- Heavy rain held up operations on the Western Front. Some German outposts were stated to be flooded.
- Anglo-French Treaty with Turkey was signed at Ankara. The terms provide for mutual assistance in the even of an act of aggression by a European Power against any of the signatories, leading to war in the Mediterranean area. The Treaty has been concluded for 15 years.
- Two German airmen, half the crew of a bomber shot down over the North Sea on Tuesday, drifted ashore in a collapsible rubber boat at Whitby.
- German balloon, to which a long wire cable was attached, came down in a field at Cruden, Aberdeenshire.
- Sir Kingsley Wood returned to London from a 2-day visit to France to inspect the RAF units.
- The Scandinavian monarchs and the President of Finland broadcast declarations of mutual solidarity.
- The Ministry of Transport announced that in September, first month of the black-out, the total number of persons killed on the roads of Great Britain was 1,130, compared with 617 in August.
- During the week ending October 14th, the British Contraband Control intercepted and detained 23,000 tons of goods, making a total of 338,000 tons since the beginning of its activities.
Friday October 20th
- The Western Front generally was quiet. There was patrol and reconnaissance activity between the Moselle and the Saar.
- German reconnaissance aircraft appeared twice over the Firth of Forth area. RAF fighters took off to meet them, but the enemy planes disappeared before contact could be made.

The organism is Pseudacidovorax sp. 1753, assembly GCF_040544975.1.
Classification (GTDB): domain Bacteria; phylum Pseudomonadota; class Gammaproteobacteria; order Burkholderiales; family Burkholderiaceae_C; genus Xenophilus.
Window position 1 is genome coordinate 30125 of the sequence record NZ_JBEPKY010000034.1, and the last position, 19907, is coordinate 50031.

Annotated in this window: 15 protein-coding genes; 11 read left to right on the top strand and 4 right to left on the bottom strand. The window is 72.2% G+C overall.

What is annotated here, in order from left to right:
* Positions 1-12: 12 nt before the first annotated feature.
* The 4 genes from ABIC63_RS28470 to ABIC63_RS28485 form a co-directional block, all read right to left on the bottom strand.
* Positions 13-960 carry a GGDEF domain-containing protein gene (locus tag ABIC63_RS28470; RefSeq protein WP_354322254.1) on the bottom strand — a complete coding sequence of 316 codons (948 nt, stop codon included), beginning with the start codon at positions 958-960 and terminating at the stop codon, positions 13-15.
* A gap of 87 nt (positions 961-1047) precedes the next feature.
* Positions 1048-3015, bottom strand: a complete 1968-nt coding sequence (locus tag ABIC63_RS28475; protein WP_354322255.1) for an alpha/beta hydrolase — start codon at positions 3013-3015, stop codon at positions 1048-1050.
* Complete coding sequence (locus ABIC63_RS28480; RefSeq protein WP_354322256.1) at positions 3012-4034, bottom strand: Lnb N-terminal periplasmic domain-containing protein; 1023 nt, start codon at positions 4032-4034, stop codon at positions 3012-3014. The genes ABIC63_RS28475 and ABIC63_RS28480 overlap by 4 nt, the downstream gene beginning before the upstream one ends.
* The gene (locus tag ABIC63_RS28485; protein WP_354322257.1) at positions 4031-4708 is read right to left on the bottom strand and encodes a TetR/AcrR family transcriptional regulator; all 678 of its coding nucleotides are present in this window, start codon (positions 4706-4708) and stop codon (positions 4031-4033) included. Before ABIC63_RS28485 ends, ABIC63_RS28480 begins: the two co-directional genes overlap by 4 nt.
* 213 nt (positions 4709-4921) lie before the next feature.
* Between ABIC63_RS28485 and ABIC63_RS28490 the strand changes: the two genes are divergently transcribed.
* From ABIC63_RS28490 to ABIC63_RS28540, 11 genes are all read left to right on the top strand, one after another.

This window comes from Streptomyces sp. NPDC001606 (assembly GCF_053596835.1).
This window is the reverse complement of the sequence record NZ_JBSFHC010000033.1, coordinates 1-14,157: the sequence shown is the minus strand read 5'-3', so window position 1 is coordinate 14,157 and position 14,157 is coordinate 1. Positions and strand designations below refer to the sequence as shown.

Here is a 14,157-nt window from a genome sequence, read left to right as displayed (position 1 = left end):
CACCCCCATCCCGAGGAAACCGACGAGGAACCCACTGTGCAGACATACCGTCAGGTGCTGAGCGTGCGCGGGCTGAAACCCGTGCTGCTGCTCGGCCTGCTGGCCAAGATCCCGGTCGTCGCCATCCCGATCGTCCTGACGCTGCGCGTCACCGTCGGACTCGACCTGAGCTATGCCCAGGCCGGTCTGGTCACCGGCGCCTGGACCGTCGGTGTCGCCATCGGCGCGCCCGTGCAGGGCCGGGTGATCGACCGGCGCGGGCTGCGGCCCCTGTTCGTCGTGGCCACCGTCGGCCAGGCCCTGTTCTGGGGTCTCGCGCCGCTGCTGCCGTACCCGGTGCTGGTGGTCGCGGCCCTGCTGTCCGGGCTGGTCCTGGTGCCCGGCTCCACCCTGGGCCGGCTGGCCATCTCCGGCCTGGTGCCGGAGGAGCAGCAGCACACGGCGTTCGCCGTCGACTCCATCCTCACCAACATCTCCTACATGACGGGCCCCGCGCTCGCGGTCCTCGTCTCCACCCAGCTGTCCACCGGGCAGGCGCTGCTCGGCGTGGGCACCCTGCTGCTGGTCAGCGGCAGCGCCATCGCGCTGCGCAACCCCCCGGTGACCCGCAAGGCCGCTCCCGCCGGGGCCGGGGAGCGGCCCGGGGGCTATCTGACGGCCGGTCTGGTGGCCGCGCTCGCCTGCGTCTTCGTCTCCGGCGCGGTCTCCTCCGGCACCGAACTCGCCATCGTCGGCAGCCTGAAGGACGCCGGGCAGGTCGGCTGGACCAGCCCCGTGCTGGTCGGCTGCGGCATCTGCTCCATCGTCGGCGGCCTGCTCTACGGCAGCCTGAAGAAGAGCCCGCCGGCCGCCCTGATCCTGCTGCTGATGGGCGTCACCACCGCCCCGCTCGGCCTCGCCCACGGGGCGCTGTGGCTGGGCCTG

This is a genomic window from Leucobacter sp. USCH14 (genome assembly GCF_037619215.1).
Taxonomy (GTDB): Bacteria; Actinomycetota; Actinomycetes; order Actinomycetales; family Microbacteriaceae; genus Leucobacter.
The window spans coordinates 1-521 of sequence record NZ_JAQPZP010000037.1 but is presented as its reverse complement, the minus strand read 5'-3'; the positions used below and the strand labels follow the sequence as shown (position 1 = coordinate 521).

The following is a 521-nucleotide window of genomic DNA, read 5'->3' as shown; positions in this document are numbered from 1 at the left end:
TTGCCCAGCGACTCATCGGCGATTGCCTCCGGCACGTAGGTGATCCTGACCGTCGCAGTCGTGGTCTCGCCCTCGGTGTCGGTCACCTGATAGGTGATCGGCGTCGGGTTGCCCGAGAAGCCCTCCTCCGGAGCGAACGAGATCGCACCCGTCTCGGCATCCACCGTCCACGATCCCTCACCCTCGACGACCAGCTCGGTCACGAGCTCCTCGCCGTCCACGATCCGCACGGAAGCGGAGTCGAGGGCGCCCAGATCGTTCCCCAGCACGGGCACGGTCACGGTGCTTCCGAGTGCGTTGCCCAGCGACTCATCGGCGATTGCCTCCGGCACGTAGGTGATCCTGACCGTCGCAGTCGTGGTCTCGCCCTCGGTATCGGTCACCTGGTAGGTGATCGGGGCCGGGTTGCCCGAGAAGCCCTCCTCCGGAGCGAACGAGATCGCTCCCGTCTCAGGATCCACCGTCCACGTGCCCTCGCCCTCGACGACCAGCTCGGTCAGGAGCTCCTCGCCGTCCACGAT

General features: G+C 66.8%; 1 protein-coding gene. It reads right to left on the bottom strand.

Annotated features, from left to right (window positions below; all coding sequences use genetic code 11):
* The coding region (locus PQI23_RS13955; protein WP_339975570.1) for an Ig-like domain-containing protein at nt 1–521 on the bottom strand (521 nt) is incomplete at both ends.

- King George and the President of Turkey exchanged telegrams expressing mutual satisfaction over the signing of the Treaty between Britain, France and Turkey.
- Mr R G Menzies, Prime Minister of Australia, announced the re-introduction in January, 1940 of compulsory military training for home service.
- It was announced that Hitler had signed a decree by which 3,000,000 Jews now living in Poland will get their own territory in East Poland, with a Jewish capital at Lublin.
Saturday October 21st
- A British convoy in the North Sea was attacked by twelve German raiders. They were engaged by British fighters and escort vessels, and four enemy aircraft were brought down. No causalities were suffered by British aircraft, nor was any damage done to the convoy or escort.
- There was heavy artillery action from both sides on the Western Front.
- Hitler summoned all Nazi district leaders throughout the Reich to ‘important consultations’ in Berlin.
- Finnish delegation left Helsinki for Moscow with new instructions for the resumption of negotiations with the Soviet Government.
- Mr Hore-Belisha, Minister for War, broadcast a review of the position at the end of the Seventh week of conflict.
- Italo-German agreement for the transfer to the Reich of German citizens in South Tyrol was signed.
- German minefield patrol vessel ‘Este 710’ struck German mines in the Baltic and sank.
Sunday October 22nd
- Paris reported that, apart from sporadic artillery exchanges, the Western Front had been generally calm since the French took up their new positions. No-man’s land on the Moselle-Rhine front was said to be still a sea of mud.
- There were further enemy air operations off the East Coast of Britain. In the morning RAF fighters went up to intercept unidentified aircraft flying northwards. no bombs were dropped. In the afternoon two enemy aircraft were seen over the south-east of Scotland, and one was shot down.
- General Wavell and General Weygand left Ankara at the conclusion of successful talks with the Turkish General Staff.
>>> Previous Week’s Diary <<<
>>> Next Week’s Diary <<<